The cabin rests on the grounds of the New Art Centre in Salisbury, England, where it joins a multitude of sculptural artworks.
The cabin appears to shift shape when viewed from each new angle.
Generous glazing comprises an entire side of the cabin, providing uninterrupted views of the surrounding landscape.
“The distinctive geometric form took hours of meticulous detailing to create,” says Koto.
Special attention was paid to how the panels fit together to ensure the cabin is watertight and can cope with both cold winters and warm summers. The shape of the panels has been optimized to create minimal waste when cutting the material. “It was a very long, but very rewarding process,” says Hello Wood co-founder Dávid Ráday.
The Workstation Cabin was designed using CAD, and the elements are precision cut using a CNC machine. The pod is delivered fully assembled and lifted onto the site using a crane, so installation takes only a few days. Sitting on small stilts—that are attached to ground screws—the cabin almost appears to have touched down from outer space.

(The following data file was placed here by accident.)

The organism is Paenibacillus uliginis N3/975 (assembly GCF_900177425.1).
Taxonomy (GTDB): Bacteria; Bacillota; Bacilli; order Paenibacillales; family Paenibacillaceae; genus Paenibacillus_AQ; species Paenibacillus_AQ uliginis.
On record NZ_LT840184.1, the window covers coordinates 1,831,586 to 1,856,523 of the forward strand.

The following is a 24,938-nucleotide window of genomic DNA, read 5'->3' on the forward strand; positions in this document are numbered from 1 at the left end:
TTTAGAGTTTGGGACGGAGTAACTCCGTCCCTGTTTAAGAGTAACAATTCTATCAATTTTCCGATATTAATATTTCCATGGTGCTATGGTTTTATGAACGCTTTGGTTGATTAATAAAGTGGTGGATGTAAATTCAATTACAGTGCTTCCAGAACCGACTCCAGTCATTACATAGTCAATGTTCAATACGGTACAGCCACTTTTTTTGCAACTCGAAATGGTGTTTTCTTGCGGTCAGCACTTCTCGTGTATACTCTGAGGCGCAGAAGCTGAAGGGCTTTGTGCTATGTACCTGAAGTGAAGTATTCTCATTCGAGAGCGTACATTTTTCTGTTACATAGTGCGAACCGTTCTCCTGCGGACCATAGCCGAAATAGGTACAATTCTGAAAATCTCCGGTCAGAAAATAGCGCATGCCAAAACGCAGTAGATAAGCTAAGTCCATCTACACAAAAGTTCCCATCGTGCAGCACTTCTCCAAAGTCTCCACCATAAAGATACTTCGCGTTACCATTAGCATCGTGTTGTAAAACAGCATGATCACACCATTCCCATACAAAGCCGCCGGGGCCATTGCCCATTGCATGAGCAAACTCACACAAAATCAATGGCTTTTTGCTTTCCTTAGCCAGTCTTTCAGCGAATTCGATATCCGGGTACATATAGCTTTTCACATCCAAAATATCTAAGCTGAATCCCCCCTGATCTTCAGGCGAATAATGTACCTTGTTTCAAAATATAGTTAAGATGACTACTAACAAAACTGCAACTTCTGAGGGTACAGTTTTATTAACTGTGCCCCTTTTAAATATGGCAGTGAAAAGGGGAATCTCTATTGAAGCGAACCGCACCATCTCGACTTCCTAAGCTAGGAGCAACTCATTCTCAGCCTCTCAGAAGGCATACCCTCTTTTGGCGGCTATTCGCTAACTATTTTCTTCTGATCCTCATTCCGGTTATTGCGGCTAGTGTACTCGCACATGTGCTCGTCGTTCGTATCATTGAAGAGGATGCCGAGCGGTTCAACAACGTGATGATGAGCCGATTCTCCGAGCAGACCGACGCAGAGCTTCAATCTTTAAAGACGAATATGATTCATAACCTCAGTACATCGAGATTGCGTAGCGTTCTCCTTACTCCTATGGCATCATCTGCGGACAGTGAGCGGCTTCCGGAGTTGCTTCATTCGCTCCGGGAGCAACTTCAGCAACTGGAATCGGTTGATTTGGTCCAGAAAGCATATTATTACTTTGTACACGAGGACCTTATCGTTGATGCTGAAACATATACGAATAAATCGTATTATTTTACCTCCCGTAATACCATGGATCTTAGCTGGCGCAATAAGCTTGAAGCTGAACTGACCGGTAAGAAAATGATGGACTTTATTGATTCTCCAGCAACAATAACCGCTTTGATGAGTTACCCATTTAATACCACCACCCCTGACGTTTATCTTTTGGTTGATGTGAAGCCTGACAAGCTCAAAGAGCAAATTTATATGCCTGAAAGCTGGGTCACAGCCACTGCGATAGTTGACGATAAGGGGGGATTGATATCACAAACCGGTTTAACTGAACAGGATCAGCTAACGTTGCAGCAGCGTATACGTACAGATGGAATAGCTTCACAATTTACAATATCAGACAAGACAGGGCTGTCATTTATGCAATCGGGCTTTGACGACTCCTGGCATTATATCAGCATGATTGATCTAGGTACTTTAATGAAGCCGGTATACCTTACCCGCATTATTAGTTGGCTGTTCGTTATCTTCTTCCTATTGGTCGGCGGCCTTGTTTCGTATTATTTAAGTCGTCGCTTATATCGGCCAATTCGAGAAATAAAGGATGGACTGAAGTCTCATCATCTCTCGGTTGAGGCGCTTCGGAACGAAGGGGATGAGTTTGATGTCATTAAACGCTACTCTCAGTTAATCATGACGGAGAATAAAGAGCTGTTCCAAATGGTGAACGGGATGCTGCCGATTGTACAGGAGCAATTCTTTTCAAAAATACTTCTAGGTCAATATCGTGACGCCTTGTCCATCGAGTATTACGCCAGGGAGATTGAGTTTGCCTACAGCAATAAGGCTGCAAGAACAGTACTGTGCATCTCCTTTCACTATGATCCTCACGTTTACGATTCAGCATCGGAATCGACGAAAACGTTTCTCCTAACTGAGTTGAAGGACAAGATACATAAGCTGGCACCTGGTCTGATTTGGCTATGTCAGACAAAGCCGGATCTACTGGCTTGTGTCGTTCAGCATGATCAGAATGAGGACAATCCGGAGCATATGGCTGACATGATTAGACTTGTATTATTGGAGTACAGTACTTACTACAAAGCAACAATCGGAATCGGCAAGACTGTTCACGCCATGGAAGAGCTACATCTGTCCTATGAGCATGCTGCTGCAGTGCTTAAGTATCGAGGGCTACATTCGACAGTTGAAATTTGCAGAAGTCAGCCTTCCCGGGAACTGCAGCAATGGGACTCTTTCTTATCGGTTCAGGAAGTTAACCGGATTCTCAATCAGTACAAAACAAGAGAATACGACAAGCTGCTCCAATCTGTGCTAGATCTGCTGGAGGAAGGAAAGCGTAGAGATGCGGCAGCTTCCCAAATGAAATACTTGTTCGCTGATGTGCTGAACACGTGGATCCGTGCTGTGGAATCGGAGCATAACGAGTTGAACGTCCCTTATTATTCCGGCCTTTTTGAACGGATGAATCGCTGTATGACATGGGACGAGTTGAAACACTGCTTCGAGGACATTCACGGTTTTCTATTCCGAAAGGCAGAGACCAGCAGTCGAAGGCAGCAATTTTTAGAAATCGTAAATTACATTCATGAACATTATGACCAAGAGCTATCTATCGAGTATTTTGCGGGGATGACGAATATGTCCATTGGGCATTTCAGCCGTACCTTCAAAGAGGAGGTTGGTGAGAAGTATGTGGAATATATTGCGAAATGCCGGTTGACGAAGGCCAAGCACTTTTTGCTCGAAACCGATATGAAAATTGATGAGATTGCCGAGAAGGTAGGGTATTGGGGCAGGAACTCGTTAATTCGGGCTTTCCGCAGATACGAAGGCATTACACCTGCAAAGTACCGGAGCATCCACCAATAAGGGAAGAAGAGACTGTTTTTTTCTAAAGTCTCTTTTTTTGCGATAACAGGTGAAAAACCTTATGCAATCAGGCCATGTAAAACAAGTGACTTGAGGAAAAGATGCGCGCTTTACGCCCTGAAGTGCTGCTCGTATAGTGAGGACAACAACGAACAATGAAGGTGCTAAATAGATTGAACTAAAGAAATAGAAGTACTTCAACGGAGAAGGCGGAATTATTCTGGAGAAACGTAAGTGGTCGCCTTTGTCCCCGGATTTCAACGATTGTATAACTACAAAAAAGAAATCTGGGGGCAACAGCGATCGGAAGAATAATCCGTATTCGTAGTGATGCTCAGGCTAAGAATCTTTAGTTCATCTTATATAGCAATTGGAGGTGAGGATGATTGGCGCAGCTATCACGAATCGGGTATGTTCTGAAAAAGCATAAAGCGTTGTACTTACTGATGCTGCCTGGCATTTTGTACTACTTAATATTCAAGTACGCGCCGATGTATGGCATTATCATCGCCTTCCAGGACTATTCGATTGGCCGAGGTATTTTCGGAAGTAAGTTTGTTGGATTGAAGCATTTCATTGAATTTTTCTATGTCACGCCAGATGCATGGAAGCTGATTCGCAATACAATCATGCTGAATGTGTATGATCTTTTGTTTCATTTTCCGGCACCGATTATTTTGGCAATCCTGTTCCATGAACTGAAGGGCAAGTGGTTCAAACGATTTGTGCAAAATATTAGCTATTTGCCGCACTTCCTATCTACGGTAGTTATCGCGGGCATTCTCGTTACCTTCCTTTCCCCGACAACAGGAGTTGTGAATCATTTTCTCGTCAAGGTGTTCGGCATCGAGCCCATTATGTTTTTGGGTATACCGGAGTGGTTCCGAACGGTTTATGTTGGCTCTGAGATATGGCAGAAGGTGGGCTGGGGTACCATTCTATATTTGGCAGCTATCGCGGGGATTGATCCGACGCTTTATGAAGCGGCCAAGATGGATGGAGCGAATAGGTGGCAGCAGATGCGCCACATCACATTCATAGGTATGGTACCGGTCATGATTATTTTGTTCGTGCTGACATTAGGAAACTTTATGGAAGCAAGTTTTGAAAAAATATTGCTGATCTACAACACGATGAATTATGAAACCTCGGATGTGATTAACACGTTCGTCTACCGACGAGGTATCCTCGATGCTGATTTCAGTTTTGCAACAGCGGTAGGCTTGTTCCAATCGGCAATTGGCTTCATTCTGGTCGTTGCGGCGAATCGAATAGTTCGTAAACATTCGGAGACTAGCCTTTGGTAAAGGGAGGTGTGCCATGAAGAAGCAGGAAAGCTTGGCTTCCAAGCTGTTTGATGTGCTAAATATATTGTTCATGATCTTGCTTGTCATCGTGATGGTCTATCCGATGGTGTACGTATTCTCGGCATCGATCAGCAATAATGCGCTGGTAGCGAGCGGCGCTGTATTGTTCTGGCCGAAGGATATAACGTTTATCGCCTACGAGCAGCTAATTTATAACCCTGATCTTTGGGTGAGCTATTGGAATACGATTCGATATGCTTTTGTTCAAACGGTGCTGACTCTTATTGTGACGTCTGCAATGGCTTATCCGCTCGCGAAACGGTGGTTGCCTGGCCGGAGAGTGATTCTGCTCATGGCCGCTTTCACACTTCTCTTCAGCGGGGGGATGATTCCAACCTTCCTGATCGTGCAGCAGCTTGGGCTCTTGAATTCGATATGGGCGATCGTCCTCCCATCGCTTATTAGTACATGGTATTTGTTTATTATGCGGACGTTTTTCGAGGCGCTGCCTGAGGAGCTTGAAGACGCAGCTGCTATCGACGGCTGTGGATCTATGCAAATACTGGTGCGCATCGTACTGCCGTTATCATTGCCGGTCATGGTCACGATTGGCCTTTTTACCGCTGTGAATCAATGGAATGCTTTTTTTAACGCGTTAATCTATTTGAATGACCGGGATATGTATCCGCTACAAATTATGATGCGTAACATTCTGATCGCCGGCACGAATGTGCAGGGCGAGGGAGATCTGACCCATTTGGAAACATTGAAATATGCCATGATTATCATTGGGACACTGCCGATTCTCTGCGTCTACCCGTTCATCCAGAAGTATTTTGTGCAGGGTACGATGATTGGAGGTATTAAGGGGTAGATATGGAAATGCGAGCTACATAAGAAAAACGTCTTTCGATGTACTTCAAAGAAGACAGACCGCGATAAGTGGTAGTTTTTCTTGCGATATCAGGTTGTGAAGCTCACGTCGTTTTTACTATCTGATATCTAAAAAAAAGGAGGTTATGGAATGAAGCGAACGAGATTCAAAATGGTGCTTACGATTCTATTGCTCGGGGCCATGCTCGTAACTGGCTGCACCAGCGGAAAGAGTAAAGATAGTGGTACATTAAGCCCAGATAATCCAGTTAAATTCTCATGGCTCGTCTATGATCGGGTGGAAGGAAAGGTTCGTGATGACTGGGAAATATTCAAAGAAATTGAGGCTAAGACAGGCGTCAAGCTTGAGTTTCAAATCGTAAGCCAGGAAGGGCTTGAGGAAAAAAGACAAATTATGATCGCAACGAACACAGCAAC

The cabin can also be used as a cozy private lounge space, away from a main house. Although the space is small, large windows and a glass door allow the cabin to visually connect to the surrounding landscape, making it feel larger than its 91-square-foot interior.
The Workstation Cabin’s frame structure is composed of wooden sandwich panels, and it’s clad in weatherproof timber. Depending on client wishes, the cabins can also be built using composite, aluminum, or COR-TEN steel cladding.
The design team wanted to create a cabin that felt connected to nature, both in the exterior and interior. The organic form sits easily in the landscape, while large windows invite garden views inside.
The angular, wood-paneled, "Dune" cabins are self-sufficient tiny houses that can comfortably sleep six guests. They come with a kitchenette, full bathroom, and an outdoor patio with a fire pit and picnic table.
The 1.5-kilometer road leading to the cabin is well maintained, although Dignard cautions against low-suspension vehicles, and recommends good winter tires for access.
On one side of the A-frame, an empty volume tucked beneath the sloping roofline creates a sheltered porch with a hammock. Homes in Le Maelström are intended to be eco-friendly. La Cabin is off-grid and powered with solar panels.